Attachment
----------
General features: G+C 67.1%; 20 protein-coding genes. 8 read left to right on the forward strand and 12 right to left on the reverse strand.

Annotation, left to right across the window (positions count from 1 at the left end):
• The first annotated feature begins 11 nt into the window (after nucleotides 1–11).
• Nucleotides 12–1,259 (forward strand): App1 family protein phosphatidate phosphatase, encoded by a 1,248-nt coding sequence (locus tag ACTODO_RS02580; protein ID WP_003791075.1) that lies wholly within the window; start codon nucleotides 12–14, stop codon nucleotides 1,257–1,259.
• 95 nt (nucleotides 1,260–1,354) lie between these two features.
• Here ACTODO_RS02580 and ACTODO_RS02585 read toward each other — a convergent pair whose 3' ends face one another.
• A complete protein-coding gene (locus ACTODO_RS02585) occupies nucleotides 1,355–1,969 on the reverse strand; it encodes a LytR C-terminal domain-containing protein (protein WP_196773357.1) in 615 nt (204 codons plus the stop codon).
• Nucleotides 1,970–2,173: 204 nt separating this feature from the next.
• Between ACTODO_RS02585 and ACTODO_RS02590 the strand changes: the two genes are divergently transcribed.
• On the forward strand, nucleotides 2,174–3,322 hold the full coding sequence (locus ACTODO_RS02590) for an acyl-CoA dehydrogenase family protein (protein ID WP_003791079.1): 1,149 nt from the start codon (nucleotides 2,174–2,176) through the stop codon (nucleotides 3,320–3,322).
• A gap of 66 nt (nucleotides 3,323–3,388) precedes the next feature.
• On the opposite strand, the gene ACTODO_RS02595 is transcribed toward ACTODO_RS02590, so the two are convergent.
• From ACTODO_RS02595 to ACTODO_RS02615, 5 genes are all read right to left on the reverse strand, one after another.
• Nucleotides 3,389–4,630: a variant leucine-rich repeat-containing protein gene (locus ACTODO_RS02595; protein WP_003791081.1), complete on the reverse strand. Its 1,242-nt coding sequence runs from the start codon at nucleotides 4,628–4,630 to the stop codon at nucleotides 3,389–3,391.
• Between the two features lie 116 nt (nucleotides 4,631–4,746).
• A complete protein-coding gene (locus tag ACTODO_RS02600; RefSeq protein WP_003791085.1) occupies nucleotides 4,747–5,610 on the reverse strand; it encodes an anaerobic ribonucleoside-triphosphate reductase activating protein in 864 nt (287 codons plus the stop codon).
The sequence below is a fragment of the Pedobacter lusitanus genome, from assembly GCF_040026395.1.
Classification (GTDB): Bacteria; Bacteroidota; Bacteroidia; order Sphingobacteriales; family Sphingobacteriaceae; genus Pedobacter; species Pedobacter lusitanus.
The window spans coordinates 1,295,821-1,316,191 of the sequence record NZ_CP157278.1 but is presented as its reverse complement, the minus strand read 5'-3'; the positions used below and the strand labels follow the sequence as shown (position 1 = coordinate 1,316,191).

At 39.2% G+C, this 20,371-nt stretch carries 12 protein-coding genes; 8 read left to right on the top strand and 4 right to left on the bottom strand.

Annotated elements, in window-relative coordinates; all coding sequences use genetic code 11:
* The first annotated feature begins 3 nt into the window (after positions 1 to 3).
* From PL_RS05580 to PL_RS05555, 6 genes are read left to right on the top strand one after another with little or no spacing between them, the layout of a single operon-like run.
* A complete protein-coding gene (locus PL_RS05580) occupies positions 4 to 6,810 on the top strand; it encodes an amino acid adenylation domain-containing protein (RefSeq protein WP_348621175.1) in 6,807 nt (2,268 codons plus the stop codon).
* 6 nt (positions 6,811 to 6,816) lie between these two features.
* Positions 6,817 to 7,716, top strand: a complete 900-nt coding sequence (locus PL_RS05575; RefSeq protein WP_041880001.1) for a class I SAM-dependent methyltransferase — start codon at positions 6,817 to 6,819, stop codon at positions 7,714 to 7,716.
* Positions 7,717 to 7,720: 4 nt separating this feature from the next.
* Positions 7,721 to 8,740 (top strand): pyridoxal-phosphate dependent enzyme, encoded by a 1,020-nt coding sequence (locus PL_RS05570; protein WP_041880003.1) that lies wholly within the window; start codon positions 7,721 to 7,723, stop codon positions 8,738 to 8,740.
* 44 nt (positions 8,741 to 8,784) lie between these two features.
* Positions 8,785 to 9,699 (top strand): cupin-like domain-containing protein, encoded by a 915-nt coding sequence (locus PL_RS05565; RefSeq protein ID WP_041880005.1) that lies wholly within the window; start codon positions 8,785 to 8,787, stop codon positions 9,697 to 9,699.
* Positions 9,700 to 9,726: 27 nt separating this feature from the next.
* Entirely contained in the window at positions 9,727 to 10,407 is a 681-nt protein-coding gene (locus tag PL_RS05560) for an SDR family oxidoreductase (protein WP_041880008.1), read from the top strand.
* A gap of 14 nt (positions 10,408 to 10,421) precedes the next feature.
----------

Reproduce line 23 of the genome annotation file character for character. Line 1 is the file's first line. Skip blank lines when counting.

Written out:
* From PL_RS05580 to PL_RS05555, 6 genes are read left to right on the top strand one after another with little or no spacing between them, the layout of a single operon-like run.